Palumbo referenced a Yuma-area grower who successfully grows fall melons under fabric row covers.
“Row covers are expensive, but the practice helps shield the plants from whiteflies and the virus. Most growers don’t want to mess with row covers,” Palumbo acknowledged. “Yet the difference in plants in covered melon blocks versus uncovered blocks is like night and day.”
The row cover can be mechanically installed following the planting operation over a mid-bed trench, but must be removed by hand.
Another effective and expensive method of adult whitefly control in melons is insecticides. Insecticidal control starts with the soil systemic product Venom (dinotefuron) applied as a subsurface injection below the seedline or via drip irrigation. Five foliar-based insecticide applications follow over the top during the stand establishment.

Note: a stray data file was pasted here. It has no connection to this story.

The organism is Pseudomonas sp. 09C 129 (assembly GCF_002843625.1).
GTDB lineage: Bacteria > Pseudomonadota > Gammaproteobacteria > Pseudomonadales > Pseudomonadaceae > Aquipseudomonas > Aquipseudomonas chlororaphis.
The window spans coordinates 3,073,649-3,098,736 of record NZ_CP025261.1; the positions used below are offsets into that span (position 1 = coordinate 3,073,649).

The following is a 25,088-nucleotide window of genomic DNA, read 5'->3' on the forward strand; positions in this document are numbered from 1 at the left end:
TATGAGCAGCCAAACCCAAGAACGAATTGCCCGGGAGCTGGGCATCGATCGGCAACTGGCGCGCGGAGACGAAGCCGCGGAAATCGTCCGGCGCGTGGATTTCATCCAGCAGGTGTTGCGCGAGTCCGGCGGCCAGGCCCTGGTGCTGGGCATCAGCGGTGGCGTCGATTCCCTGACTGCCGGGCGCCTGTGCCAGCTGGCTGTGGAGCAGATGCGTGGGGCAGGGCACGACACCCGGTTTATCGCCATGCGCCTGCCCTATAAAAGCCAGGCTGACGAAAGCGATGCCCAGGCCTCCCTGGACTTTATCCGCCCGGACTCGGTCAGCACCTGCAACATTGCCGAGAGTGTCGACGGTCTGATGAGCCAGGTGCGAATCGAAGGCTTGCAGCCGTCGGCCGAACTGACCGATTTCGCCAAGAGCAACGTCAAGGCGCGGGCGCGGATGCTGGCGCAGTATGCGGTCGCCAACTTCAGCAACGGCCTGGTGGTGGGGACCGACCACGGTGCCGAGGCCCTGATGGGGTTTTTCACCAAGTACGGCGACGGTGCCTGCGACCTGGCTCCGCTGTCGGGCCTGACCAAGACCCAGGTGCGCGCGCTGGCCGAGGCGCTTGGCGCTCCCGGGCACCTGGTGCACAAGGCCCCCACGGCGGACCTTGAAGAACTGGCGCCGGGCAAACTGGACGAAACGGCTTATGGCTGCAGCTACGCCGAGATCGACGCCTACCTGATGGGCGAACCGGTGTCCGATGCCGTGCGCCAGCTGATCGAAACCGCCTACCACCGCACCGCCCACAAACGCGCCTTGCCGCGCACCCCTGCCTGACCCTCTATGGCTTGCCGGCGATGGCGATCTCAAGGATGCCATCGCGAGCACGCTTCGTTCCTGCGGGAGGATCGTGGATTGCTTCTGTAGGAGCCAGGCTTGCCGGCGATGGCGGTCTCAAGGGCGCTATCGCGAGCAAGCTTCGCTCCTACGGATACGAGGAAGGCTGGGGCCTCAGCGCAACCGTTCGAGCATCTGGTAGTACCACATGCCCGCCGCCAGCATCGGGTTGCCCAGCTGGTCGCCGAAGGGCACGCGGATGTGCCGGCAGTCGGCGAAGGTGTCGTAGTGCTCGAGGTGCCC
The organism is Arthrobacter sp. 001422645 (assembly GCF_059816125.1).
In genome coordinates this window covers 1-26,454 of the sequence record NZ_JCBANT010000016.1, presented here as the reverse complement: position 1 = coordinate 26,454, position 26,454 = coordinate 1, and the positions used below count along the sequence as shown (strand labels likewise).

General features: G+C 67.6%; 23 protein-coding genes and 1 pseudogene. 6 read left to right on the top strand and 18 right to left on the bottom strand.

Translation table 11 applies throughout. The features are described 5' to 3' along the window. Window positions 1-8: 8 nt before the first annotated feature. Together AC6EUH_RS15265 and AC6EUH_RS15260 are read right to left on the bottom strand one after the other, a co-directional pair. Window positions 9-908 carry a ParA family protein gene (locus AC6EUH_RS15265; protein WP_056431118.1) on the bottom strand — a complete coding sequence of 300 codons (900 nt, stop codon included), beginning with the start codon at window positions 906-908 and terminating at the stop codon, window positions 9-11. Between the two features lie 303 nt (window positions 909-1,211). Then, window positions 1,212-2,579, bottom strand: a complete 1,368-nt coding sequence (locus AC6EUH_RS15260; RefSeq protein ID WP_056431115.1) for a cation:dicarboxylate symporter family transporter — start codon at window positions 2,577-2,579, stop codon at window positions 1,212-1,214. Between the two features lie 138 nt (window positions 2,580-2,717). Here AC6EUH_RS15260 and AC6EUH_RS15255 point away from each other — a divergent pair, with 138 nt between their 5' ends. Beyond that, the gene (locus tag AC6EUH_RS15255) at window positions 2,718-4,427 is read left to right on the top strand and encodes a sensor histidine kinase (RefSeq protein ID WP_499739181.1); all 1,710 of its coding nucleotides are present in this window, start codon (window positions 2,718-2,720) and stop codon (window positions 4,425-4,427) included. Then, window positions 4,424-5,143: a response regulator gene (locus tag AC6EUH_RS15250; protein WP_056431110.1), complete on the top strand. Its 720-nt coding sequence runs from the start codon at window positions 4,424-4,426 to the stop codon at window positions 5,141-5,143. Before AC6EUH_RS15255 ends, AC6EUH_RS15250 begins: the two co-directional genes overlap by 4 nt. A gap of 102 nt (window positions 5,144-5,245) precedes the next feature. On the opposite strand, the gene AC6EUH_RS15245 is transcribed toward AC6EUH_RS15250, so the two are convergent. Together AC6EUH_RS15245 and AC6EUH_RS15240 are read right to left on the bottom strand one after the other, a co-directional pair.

“The reason for the soil insecticide is to protect the plant as it emerges from the ground,” Palumbo said. “The overlay with the foliar knockdown products provides additional protection. This acts as a ‘chemical row cover.’ Following this program has shown to eliminate whitefly adults and the next generation of nymphs.”
Row covers and insecticides act as a one-two punch to prevent whitefly establishment on small seedlings.
“The longer whiteflies are kept from feeding and transmitting the virus during stand establishment pre-bloom then the less the virus will express itself near and at harvest,” Palumbo said.
Palumbo conducted insecticide trials at the YAC last year where he compared existing and experimental insecticides on young melon plants. The results showed that rotations of tank-mixed products including Lannate, Vydate, Fulfill, Brigade, and Thionex provided significant CYSDV reduction when applied after the Venom soil treatment.
The experimental products included pyrifluquinazon, cyazypyr, and an unidentified product Palumbo calls UAEXP_30; all tested with and without Venom applied at planting. “These three products have real potential,” Palumbo said. “Pyrifluquinazon is extremely effective on immature and adult whiteflies. Cyazypyr was also active as a foliar adulticide.”
These products could be commercially available in several years. Palumbo could not share the results of the “UAEXP_30” product, other than the product warrants further study.